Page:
John Hufnagel may have spent the last decade touring U.S. football factories with some of the game's biggest names, but he still remembers a little-known college kid who caught his eye before he departed.
"In my last year here as a coach, this tape came across my desk and it had on it a quarterback from Temple, which was Henry Burris," smiled the Stamps offensive co-ordinator from 1990-96.
"I watched the tape and went into Wally (Buono's) office, handed him the tape and said 'I think you should pursue this quarterback.' "
Buono did, securing Burris' rights from the Argos, and because of it, Hufnagel now has the perfect base from which to re-shape the club 11 years later.
More than a month after word of his hiring was first leaked, Hufnagel was formally announced as the Stamps head coach and GM yesterday. He didn't jump out of a cake, burst out of the players' tunnel or emerge from a foggy mist.
The no-nonsense product of Penn State and Joe Paterno simply sat in front of a packed, well-fed gathering of owners, players, media-types and staff to make clear his single-minded focus: To get the stagnant club back to the type of glory days he helped author through the '90s.
He'll try doing that largely by using his credibility and football prowess to give direction to an organization previously pulled in several directions.
And as a former NFL and CFL pivot with a resume that includes working with everyone from Tom Brady and Peyton Manning to Doug Flutie and Jeff Garcia, the biggest impact he'll have is obviously on the team's leader, Burris himself.
"I would be most proud if this team became as good a team as it was in the '90s and get back to that winning atmosphere," said Hufnagel, whose innovative offences helped Danny Barrett, Flutie and Garcia guide the team to a 93-32-1 record.
Speaking for the first time publicly since signing a lucrative deal that includes part-ownership, Hufnagel directed the highly calculated press conference drawn up by an ownership group still reeling from the embarrassment of letting Tom Higgins swing in the wind.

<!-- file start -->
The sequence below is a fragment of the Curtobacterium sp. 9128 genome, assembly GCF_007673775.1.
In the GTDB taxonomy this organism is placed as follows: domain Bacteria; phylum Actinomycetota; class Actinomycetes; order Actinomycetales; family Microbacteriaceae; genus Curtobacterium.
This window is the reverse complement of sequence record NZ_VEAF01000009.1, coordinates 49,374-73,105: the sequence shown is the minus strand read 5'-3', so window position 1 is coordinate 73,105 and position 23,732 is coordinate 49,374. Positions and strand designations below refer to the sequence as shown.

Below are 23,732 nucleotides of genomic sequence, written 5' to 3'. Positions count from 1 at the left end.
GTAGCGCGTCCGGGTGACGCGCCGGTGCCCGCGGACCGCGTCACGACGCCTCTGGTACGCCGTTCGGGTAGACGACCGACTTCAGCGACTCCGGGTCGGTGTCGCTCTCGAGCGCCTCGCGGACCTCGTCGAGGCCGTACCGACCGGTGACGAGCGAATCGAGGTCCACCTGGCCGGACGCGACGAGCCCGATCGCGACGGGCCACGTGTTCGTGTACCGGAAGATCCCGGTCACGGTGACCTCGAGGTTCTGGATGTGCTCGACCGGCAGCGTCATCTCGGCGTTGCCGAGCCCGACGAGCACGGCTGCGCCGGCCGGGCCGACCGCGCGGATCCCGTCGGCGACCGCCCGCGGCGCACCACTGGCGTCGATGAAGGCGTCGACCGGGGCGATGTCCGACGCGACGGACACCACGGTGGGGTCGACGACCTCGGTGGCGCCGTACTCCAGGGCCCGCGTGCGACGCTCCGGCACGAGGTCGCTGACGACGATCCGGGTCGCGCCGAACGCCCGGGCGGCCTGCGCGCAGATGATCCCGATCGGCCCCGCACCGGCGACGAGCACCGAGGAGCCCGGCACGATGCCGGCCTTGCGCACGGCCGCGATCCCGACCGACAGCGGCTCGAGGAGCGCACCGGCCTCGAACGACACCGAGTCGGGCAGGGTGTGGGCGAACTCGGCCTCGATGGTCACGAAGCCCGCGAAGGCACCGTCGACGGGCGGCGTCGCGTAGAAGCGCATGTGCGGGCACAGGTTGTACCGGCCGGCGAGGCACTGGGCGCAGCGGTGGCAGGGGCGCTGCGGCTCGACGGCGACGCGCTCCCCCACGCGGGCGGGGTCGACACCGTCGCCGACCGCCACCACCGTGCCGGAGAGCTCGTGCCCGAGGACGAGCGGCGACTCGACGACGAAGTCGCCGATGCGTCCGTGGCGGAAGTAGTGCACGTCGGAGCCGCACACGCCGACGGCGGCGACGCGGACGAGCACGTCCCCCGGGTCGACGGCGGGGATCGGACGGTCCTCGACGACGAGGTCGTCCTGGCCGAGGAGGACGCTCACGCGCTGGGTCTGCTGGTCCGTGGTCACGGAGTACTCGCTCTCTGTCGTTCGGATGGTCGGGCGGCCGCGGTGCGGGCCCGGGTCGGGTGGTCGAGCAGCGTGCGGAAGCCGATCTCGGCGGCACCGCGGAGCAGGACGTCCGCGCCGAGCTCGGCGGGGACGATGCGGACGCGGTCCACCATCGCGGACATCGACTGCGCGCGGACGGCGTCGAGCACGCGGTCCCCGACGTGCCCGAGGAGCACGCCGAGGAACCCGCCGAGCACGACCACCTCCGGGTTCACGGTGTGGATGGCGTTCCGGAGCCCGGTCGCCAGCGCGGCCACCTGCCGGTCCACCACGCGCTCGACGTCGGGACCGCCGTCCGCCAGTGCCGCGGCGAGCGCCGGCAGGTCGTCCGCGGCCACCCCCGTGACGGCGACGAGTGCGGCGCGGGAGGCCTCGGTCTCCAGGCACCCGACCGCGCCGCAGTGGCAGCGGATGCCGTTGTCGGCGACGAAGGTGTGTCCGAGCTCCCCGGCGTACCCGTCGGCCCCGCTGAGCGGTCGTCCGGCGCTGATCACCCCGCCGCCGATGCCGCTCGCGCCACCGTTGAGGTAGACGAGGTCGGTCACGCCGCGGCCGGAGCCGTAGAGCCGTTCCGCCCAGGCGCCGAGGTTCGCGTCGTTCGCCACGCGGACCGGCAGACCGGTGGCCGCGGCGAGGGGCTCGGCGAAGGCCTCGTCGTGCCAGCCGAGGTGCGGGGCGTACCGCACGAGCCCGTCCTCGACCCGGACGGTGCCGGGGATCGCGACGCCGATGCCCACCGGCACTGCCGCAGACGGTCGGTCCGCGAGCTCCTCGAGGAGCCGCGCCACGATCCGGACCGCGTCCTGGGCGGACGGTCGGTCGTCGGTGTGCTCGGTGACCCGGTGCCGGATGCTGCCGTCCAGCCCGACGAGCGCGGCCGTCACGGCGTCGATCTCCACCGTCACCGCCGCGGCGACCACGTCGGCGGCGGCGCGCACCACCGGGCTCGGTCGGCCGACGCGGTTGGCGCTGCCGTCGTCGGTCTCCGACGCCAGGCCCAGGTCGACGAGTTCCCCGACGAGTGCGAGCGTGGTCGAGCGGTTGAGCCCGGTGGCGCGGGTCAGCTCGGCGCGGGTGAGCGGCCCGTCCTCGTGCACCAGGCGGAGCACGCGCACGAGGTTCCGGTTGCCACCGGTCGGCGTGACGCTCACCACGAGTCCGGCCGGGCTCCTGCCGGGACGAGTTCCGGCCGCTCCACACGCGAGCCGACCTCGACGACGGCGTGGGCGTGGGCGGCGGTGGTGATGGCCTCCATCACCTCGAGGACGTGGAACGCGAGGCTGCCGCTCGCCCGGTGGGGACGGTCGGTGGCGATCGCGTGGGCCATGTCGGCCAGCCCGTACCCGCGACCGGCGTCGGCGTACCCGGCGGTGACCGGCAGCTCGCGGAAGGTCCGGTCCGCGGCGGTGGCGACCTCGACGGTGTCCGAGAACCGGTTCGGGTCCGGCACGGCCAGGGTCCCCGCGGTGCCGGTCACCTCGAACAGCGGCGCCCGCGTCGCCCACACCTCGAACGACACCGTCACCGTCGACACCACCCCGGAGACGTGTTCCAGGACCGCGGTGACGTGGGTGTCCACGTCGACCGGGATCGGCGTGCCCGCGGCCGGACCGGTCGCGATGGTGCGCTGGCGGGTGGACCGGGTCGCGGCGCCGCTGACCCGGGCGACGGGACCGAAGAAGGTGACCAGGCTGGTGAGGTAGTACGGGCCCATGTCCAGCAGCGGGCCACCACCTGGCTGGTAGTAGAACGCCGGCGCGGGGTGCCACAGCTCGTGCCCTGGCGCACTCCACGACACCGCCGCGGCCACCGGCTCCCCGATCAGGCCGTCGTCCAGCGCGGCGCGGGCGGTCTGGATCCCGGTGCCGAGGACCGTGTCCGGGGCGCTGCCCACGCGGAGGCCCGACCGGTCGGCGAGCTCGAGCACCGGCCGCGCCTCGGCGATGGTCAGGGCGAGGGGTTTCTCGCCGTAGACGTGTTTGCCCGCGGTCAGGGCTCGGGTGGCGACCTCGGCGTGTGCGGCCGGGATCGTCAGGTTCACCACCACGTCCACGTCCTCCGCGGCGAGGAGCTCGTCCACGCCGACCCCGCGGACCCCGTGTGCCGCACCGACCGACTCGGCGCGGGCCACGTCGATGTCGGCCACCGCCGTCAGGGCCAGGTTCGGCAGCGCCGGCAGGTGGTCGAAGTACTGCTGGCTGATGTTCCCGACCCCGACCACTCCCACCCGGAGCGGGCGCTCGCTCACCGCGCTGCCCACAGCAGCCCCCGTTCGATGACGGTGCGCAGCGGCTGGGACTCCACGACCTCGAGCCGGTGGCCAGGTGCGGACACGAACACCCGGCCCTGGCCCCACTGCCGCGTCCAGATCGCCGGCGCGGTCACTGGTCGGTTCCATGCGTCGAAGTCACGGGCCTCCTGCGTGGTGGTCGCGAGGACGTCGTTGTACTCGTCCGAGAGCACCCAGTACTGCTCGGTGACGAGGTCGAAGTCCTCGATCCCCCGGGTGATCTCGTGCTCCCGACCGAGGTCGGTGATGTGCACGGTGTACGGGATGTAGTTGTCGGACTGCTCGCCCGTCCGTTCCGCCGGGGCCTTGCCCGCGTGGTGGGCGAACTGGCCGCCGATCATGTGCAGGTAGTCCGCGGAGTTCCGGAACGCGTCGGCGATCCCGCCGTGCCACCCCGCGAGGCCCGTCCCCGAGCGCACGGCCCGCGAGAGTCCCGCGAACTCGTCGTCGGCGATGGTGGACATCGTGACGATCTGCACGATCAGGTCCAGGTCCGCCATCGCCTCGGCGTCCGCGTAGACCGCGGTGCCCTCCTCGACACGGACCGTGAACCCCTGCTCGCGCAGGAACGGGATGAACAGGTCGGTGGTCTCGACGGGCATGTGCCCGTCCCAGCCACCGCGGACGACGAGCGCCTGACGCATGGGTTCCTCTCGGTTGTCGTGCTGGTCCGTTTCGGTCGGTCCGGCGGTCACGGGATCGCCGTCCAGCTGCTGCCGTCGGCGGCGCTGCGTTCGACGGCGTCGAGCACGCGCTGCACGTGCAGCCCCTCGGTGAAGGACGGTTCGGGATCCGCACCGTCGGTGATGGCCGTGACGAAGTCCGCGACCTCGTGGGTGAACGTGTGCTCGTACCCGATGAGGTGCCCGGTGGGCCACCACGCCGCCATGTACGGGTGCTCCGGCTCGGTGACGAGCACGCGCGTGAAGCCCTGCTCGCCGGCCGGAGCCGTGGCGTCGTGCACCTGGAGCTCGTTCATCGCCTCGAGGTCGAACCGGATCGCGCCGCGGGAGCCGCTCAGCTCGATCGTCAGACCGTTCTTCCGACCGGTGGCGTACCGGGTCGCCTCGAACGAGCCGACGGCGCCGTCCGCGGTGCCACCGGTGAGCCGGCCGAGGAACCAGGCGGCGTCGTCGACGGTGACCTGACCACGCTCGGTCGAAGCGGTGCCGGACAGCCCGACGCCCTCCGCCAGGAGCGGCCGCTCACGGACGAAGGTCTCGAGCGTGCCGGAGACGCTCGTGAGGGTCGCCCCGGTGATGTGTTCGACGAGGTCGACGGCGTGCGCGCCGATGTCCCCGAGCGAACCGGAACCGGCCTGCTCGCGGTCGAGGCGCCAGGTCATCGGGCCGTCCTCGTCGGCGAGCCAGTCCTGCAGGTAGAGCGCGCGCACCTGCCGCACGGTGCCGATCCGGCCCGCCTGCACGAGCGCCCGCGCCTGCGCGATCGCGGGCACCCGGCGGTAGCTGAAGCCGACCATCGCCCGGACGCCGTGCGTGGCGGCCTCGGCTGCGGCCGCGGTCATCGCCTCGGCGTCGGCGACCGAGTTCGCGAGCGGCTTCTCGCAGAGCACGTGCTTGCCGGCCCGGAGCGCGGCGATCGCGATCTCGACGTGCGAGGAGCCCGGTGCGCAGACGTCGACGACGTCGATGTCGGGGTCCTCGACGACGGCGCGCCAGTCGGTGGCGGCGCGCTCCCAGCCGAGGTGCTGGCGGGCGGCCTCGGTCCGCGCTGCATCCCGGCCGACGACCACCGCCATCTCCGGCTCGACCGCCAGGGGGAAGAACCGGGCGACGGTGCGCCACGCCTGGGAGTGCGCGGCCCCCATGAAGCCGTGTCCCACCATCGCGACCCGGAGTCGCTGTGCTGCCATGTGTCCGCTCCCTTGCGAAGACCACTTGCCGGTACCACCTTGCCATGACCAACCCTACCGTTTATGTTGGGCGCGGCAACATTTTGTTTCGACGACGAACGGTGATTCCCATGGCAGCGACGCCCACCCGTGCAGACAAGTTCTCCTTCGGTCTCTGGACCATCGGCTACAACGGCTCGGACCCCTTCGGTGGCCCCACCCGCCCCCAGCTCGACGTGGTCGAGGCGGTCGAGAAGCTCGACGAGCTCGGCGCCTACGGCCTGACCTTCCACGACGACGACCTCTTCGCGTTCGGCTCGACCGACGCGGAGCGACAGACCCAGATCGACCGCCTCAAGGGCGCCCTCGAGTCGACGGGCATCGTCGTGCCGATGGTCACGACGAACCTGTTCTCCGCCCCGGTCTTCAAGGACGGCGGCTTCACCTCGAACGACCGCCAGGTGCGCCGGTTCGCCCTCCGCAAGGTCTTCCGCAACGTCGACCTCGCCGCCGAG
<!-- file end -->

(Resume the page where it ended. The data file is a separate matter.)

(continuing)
Hufnagel confirmed George Cortez would stay on as offensive co-ordinator, Jim Barker would direct player personnel and essentially announced managing owner Ted Hellard would now stop meddling with the football operations.
Appropriately, Hufnagel mistakenly praised Hellard for "putting in tremendous time in both the offence, I mean, the business side and the football operations, to improve the organization."
Hellard, who long denied Hufnagel had been hired, admitted yesterday 'Huff' was their dream hire since they took over the team in 2005.
After bouncing around the NFL for eight seasons, including his paid 'sabbatical' courtesy of the New York Giants this year, Hufnagel said he spent plenty of time deciding where he'd go next. At the end of the day his relationship with several team owners and the opportunity to run the show here made it easy.
"I left the city and the team to become a head coach and GM, and it makes me proud to return for that same opportunity," said Hufnagel, who spent 20 years in Calgary as a Stamps quarterback and coach who watched all three of his kids grow up here.
"One thing I am certain -- we will strive to eliminate what I call bad football that cursed this team last year. Somehow and some way we will learn to play the game by the rules, we will protect the football, and we will play an aggressive, solid defence."
No one dares raise the point he's never been head coach of an outdoor football team before. That's because with the experience, respect, autonomy and quarterback he now possesses, there's little doubt he's the best man to help Calgary re-live past glories.